Monday, March 17, 2014

Hatch Chile Fettuccine with Cilantro Pesto

Pesto is a sauce originating in northern Italy and traditionally consists of crushed garlic, basil, and European pine nuts blended with olive oil, and Parmigiano Reggiano.  Most Americans tend to think only inside this four (five including garlic) component box:  basil, pine nuts, olive oil and Parmesan.  If you haven’t done a variation on pesto, I really recommend you do so – there are some amazing combinations which will make you look back only for the occasional traditional fix.  My caveat: the only ingredient I always use in any pesto is garlic…

Here is my quick and easy Pesto Variation List:

  1. Green Stuff:  This is usually basil, but try cilantro, Italian parsley, spinach, kale, mint, arugula, or even tarragon or thyme instead.  The result is dramatic and an amazing difference.  If you are really adventurous you can go ‘un-green’ and use corn, carrots, or beets!  The Green Stuff can be a mix & match of more than one.
  2. Nuts:  Instead of traditional pine nuts, try almonds, walnuts, pistachios, pecans or hazelnuts.  I recommend you toast your nut choice first, a simple act which enhances the rich nut flavor.
  3. Olive Oil:  extra virgin olive oil will give you richness, but you can also add or use instead a lemon olive oil (like our Meyer Lemon Olive Oil), sesame oil, lemon, lime or orange juice, champagne vinegar, even honey.  Try kicking it up a notch with red pepper flakes, or something spicy.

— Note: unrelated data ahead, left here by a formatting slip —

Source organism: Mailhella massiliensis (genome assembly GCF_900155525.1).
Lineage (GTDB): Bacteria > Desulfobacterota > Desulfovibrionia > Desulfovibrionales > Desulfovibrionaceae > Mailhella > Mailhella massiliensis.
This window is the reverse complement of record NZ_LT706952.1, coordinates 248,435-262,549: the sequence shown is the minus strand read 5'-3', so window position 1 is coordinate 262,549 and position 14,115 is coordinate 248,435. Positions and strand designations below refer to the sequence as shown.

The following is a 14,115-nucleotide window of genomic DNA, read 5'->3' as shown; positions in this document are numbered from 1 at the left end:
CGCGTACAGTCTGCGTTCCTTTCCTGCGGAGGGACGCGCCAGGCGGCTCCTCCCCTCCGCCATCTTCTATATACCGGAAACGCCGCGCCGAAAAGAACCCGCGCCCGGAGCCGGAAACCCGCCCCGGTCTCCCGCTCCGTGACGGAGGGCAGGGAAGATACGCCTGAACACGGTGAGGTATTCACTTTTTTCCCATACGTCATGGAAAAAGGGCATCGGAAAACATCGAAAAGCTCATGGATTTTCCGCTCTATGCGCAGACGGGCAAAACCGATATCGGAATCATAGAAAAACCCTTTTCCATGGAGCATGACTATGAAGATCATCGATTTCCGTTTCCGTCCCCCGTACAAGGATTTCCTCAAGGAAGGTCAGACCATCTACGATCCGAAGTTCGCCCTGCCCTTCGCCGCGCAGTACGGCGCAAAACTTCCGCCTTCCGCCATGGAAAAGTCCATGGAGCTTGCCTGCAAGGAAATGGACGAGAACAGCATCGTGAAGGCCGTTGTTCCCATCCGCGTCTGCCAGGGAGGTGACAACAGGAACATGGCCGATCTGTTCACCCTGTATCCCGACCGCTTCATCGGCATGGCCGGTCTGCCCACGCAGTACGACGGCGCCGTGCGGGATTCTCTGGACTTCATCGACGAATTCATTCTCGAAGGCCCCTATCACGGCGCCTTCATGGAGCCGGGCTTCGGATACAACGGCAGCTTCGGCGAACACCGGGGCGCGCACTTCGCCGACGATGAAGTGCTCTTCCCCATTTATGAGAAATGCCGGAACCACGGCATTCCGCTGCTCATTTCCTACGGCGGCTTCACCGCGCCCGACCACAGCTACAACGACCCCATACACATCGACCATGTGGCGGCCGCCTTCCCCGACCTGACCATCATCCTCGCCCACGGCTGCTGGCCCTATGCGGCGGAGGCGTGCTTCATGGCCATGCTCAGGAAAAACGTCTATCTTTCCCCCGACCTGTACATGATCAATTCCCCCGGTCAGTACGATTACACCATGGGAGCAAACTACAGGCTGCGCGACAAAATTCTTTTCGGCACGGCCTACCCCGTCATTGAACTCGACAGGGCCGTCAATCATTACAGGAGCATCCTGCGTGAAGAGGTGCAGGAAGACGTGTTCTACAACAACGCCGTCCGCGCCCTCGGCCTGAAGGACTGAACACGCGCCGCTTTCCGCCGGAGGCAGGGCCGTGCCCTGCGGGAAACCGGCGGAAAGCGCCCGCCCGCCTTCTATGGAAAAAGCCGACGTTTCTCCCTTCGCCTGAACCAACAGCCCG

4. Cheese:  of course, Parmigaino Reggiano is the classic choice, but there are other ‘hard’ cheeses which can be used or added to give new flavor profiles.  Try Grana Padano, pecorino romano, or Cortija.  Think of in terms of nice ‘hard’ grating cheeses.

For this pesto we are going more Mexican/New Mexican, hence the use of cilantro and the classic Mexican cheese; cortija.

We paired this with our unique Hatch Green Chile Fettuccine.  Unless you are from the southwestern part of the U.S., you probably don’t know this chili.  It is celebrated in New Mexico and its primary flavor is fire roasting goodness but not overly spicy.  I give it about a 3 on a heat scale of 10, similar to a Poblano Chile.  There are, however, other choices from our pasta selection in which this will work well:


  • 2 bunches fresh cilantro, washed and patted dry
  • 1/2 heaping cup blanched, slivered almonds
  • 3 tablespoons cotija cheese (or Parmesan), crumbled
  • 1 large garlic clove, smashed and peeled
  • 1 teaspoon Kosher salt
  • juice of 1 lime
  • 1/2 cup extra virgin olive oil
  • one package PastamorĂ© Hatch Green Chile Fettuccine

In a small skillet add the almonds and toast until golden and fragrant over medium heat.  Allow to cool.

In the bowl of your food processor add the garlic and the cooled almonds, pulse until coarsely chopped.  Add the tops of the two bunches of cilantro, the cotija cheese, salt and the lime juice.  Pulse until coarsely ground.  With the food processor running, slowly drizzle in the olive oil.

Remove and refrigerate until ready to use.  This makes about one cup, which is more than you will need to coat the pasta (depending on your personal sauce to pasta ratio).

Prepare the PastamorĂ© pasta using the instructions on the side of the package.  Remember to use a large pot and a lot of water – the key in making great, evenly cooked pasta.  Add a tablespoon or two of salt to the water before adding the dried pasta.  Cook to al dente.

Strain cooked pasta and return to hot pot.  Add a large dollop or two of the pesto (to taste) and toss.  Serve immediately in pre-warmed individual serving bowls.  If you have some extra cortija, grate on top.

Serves 4.

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